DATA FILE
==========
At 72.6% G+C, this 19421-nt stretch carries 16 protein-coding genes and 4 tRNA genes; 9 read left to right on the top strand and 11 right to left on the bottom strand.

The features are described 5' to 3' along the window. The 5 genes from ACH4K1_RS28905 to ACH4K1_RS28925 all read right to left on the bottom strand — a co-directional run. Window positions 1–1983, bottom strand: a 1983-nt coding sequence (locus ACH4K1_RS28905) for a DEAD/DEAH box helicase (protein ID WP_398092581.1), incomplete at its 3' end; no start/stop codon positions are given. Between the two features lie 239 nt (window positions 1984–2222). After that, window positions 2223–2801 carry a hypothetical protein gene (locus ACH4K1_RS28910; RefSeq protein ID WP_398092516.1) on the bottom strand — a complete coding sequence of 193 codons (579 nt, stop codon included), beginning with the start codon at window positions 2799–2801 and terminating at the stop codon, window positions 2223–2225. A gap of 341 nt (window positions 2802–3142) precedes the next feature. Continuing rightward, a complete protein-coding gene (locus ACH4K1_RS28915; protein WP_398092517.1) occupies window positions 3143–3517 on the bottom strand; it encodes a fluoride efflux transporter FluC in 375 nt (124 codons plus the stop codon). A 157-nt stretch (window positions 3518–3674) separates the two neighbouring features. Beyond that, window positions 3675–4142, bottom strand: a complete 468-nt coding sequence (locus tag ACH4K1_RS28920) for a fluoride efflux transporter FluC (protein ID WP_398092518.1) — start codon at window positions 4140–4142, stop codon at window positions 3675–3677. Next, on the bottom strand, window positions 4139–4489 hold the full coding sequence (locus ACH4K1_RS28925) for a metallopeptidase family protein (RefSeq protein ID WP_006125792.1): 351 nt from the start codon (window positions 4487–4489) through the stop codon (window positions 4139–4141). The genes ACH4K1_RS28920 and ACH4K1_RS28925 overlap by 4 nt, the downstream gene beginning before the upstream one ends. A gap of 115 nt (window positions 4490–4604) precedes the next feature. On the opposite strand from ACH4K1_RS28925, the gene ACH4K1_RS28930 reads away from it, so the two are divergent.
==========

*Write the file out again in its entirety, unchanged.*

At 72.6% G+C, this 19421-nt stretch carries 16 protein-coding genes and 4 tRNA genes; 9 read left to right on the top strand and 11 right to left on the bottom strand.

The features are described 5' to 3' along the window. The 5 genes from ACH4K1_RS28905 to ACH4K1_RS28925 all read right to left on the bottom strand — a co-directional run. Window positions 1–1983, bottom strand: a 1983-nt coding sequence (locus ACH4K1_RS28905) for a DEAD/DEAH box helicase (protein ID WP_398092581.1), incomplete at its 3' end; no start/stop codon positions are given. Between the two features lie 239 nt (window positions 1984–2222). After that, window positions 2223–2801 carry a hypothetical protein gene (locus ACH4K1_RS28910; RefSeq protein ID WP_398092516.1) on the bottom strand — a complete coding sequence of 193 codons (579 nt, stop codon included), beginning with the start codon at window positions 2799–2801 and terminating at the stop codon, window positions 2223–2225. A gap of 341 nt (window positions 2802–3142) precedes the next feature. Continuing rightward, a complete protein-coding gene (locus ACH4K1_RS28915; protein WP_398092517.1) occupies window positions 3143–3517 on the bottom strand; it encodes a fluoride efflux transporter FluC in 375 nt (124 codons plus the stop codon). A 157-nt stretch (window positions 3518–3674) separates the two neighbouring features. Beyond that, window positions 3675–4142, bottom strand: a complete 468-nt coding sequence (locus tag ACH4K1_RS28920) for a fluoride efflux transporter FluC (protein ID WP_398092518.1) — start codon at window positions 4140–4142, stop codon at window positions 3675–3677. Next, on the bottom strand, window positions 4139–4489 hold the full coding sequence (locus ACH4K1_RS28925) for a metallopeptidase family protein (RefSeq protein ID WP_006125792.1): 351 nt from the start codon (window positions 4487–4489) through the stop codon (window positions 4139–4141). The genes ACH4K1_RS28920 and ACH4K1_RS28925 overlap by 4 nt, the downstream gene beginning before the upstream one ends. A gap of 115 nt (window positions 4490–4604) precedes the next feature. On the opposite strand from ACH4K1_RS28925, the gene ACH4K1_RS28930 reads away from it, so the two are divergent.